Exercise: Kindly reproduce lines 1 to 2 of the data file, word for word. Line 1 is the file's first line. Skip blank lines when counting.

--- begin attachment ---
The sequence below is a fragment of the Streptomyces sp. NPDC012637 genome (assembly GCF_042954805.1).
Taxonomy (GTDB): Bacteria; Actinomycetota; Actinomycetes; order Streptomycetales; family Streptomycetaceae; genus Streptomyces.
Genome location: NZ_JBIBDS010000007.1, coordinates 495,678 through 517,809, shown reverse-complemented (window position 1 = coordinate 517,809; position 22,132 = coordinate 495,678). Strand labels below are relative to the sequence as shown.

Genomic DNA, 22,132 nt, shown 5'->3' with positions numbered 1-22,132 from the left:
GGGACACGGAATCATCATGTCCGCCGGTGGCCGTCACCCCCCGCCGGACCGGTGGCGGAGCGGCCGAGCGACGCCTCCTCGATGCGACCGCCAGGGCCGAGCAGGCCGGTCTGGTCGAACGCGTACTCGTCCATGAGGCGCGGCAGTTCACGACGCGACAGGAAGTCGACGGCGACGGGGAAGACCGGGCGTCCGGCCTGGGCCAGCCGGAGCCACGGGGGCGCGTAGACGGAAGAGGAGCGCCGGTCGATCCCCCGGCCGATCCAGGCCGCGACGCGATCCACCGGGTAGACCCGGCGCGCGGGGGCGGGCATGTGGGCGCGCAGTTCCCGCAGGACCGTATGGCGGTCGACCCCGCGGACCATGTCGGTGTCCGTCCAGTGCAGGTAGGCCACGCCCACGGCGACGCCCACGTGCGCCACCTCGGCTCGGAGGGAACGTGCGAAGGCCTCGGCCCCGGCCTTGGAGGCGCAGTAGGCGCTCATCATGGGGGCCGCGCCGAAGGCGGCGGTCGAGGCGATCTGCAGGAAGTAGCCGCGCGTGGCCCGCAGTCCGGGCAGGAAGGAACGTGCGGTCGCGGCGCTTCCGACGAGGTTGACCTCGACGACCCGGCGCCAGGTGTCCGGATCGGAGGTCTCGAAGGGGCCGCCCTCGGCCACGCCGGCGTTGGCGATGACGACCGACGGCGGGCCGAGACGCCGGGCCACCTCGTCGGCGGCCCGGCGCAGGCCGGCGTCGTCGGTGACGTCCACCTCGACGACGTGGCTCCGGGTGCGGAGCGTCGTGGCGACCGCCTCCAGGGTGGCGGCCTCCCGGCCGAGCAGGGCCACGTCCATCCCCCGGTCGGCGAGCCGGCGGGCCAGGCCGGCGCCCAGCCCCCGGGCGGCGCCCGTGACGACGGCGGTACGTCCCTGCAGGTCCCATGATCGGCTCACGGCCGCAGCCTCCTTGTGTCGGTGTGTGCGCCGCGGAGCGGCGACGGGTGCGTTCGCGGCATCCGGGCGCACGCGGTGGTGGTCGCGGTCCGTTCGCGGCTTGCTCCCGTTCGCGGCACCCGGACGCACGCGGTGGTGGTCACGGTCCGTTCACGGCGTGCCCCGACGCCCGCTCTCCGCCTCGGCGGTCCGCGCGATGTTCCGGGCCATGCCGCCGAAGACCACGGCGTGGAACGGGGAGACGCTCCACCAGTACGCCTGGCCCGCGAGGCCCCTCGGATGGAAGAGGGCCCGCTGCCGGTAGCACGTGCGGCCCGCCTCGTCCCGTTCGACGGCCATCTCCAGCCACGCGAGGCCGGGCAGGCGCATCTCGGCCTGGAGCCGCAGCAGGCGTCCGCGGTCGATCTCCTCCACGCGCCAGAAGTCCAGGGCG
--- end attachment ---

The sequence below is a fragment of the Streptomyces sp. NPDC012637 genome (assembly GCF_042954805.1).
Taxonomy (GTDB): Bacteria; Actinomycetota; Actinomycetes; order Streptomycetales; family Streptomycetaceae; genus Streptomyces.